Tom Ricks reflects on the American reaction to 9/11 – “Rumsfeld, America, and apologies” – and how his own sense of the world has changed: “I never expected to live in a country whose government officially embraced torture.” He points to a “crack” by Donald Rumsfeld, a typical right-wingism on President Obama’s supposed compulsive apologizing for America, and suggests that, as proud of being an American as he, Ricks, might be, it would be easier to be even prouder if not for Bush-Rumsfeld policies. He concludes:
Torture and other abuse of people under American control was more than a crime, it was a strategic blunder: You can’t win a war by undermining your own values, the things your country stands for. (Nor should you start wars on false premises, btw.) If that were not enough, the inept conduct of the war overseen by Rumsfeld in Iraq for three years until he was defenestrated late in 2006 almost certainly helped enflame the insurgency and so resulted in the deaths of American soldiers. Maybe he could apologize for some of that?
Ricks’ post led a Spanish reader, Pasaxe, citing his own country’s history of extra-judicial measures against “ETA terrorists,” to ask how Americans felt about Bush Administration policies.
Now, it’s no secret that I’ve pendulumed far away from many positions I held and argued even up to a year ago, but I’ve still not re-thought my past positions on torture/interrogation – in short, modified Dershowitz: Violence by operatives of the state in defense of the state will occur whether we want it to or not, so it should be put under democratic control and supervision, including the inevitable use of forms of physical coercion in extreme situations.
Pasaxe’s question provides a possible departure point for beginning the re-assessment For now, I’ll just share the same observations I left as a comment at Ricks’ blog, under the heading “Americans were split,” and see if any of you all can help me move them along further:
You can’t have a popular culture that embraces TV shows like 24, just to cite one high profile example, and expect anything remotely approaching a uniform condemnation of “enhanced interrogation.” In addition to representing a position of moral ambiguity on the question of physical coercion in the abstract, that show also typified a socio-political reaction to a sense of being under threat and a resultant willingness to take any means necessary, or possibly necessary, to remove the threat: 9/11 mission accomplished.
For many Americans, typically gravitating to the political right, of course, it’s pure “realism” to say that it’s an ugly world and “those people” are savages who don’t understand anything else but force and anyone who thinks differently is a lily-livered ivory-towered pointy-headed leftwing multiculturalist and so on. On that note, I think it’s reasonable to suspect both that a significant portion of the population presumed that we were already quietly torturing, and, furthermore, that they were right on two levels: The group of 24 fans includes some portion of military and law enforcement personnel not always, to say the least, working under close and careful supervision. Second, the populace would be right in the sense that we have long used information obtained by allied regimes and non-state actors who were not restrained by oversight in any way.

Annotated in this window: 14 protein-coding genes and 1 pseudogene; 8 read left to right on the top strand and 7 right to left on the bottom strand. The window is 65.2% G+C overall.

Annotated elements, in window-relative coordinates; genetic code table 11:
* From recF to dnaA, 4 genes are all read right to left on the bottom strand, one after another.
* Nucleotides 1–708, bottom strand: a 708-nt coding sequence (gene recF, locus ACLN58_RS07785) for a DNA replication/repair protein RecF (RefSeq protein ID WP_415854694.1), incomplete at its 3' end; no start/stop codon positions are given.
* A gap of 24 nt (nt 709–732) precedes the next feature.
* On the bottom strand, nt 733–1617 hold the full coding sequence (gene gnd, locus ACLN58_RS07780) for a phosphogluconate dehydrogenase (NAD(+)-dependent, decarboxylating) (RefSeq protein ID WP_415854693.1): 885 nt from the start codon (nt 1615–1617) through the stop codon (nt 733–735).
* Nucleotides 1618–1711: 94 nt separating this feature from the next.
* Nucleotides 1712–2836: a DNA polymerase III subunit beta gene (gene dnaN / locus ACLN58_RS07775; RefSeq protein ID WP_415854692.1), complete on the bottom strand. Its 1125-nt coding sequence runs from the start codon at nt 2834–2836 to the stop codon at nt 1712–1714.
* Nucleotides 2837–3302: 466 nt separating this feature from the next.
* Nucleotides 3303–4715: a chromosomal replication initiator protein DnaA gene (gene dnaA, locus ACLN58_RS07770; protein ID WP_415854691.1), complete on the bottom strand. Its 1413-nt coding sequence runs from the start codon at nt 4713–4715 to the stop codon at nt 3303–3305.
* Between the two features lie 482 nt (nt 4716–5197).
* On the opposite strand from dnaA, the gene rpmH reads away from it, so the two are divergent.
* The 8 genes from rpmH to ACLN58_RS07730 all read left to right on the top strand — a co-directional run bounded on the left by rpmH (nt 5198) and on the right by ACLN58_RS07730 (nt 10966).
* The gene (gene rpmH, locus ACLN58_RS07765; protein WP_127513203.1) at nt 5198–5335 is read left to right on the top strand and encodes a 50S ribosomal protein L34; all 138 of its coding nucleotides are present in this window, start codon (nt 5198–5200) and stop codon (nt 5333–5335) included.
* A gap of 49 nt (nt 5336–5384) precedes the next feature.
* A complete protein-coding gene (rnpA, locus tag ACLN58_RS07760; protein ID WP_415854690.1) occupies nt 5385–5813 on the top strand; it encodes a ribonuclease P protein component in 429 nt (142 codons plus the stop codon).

Finally, the “it’s a cruel world, get used to it” reaction obtains substantial support not just from our own customary hypocrisy about not getting our hands dirty but letting others do so for us, but from our willingness to set aside human suffering, caused by our direct and indirect acts of military and non-military violence, that objectively far exceeds anything done under interrogation procedures. The critics of torture have a valid and important moral point, but we are already schooled to set aside violent and in some cases massive destruction of life, limb, and fortune among civilian populations as “collateral damage.” For that matter our economic system/consumer society is built from the ground up on the displacement and off-shoring of exploitation, massive social and environmental disruption, and so on. In short, our culture doesn’t, at the bottom line, have much difficulty absorbing reports on the water-boarding of 9/11 accomplices or even the sexual humiliation of detainees in Iraq.
So, Ricks may be right. Maybe Rumsfeld ought to apologize. A drop in the ocean.
End comment. I’ll just add: How can we have an honest confrontation with “official torture,” either to make a truly meaningful apology or to put in place a sound and durable policy, if we are not willing to address the full moral context that made the resort to torture, and still makes it, not just possible but virtually certain?
On a lighter note, Alexis Madrigal posts this Rumsfeld classic – an authentic memo that Rumsfeld himself provided from his own site: